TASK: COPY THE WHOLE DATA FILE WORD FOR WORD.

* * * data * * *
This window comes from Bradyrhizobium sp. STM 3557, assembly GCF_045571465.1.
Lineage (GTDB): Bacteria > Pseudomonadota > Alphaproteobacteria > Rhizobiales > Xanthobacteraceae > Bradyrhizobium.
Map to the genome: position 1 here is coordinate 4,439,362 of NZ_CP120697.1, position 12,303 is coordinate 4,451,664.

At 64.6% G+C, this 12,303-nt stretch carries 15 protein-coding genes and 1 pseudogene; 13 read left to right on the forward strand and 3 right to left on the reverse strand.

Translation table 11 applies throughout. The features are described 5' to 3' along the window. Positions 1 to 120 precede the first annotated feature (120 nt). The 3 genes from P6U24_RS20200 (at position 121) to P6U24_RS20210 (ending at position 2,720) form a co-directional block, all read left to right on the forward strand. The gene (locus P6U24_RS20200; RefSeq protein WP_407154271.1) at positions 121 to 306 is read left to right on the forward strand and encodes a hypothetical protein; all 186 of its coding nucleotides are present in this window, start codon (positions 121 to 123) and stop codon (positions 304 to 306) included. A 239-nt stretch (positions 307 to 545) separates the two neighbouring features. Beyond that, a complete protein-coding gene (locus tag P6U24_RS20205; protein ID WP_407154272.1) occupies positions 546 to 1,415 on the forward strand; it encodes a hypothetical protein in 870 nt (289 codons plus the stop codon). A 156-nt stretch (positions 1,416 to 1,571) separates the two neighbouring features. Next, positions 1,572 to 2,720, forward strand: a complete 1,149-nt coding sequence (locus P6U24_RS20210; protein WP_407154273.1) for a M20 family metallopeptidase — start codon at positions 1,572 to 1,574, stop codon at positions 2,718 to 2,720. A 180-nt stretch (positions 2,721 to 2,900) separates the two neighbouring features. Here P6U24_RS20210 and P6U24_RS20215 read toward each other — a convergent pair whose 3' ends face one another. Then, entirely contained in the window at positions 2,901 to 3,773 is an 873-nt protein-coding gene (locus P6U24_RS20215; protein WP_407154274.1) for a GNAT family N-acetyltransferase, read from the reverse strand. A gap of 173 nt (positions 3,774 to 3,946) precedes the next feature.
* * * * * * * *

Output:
This window comes from Bradyrhizobium sp. STM 3557, assembly GCF_045571465.1.
Lineage (GTDB): Bacteria > Pseudomonadota > Alphaproteobacteria > Rhizobiales > Xanthobacteraceae > Bradyrhizobium.
Map to the genome: position 1 here is coordinate 4,439,362 of NZ_CP120697.1, position 12,303 is coordinate 4,451,664.

At 64.6% G+C, this 12,303-nt stretch carries 15 protein-coding genes and 1 pseudogene; 13 read left to right on the forward strand and 3 right to left on the reverse strand.

Translation table 11 applies throughout. The features are described 5' to 3' along the window. Positions 1 to 120 precede the first annotated feature (120 nt). The 3 genes from P6U24_RS20200 (at position 121) to P6U24_RS20210 (ending at position 2,720) form a co-directional block, all read left to right on the forward strand. The gene (locus P6U24_RS20200; RefSeq protein WP_407154271.1) at positions 121 to 306 is read left to right on the forward strand and encodes a hypothetical protein; all 186 of its coding nucleotides are present in this window, start codon (positions 121 to 123) and stop codon (positions 304 to 306) included. A 239-nt stretch (positions 307 to 545) separates the two neighbouring features. Beyond that, a complete protein-coding gene (locus tag P6U24_RS20205; protein ID WP_407154272.1) occupies positions 546 to 1,415 on the forward strand; it encodes a hypothetical protein in 870 nt (289 codons plus the stop codon). A 156-nt stretch (positions 1,416 to 1,571) separates the two neighbouring features. Next, positions 1,572 to 2,720, forward strand: a complete 1,149-nt coding sequence (locus P6U24_RS20210; protein WP_407154273.1) for a M20 family metallopeptidase — start codon at positions 1,572 to 1,574, stop codon at positions 2,718 to 2,720. A 180-nt stretch (positions 2,721 to 2,900) separates the two neighbouring features. Here P6U24_RS20210 and P6U24_RS20215 read toward each other — a convergent pair whose 3' ends face one another. Then, entirely contained in the window at positions 2,901 to 3,773 is an 873-nt protein-coding gene (locus P6U24_RS20215; protein WP_407154274.1) for a GNAT family N-acetyltransferase, read from the reverse strand. A gap of 173 nt (positions 3,774 to 3,946) precedes the next feature.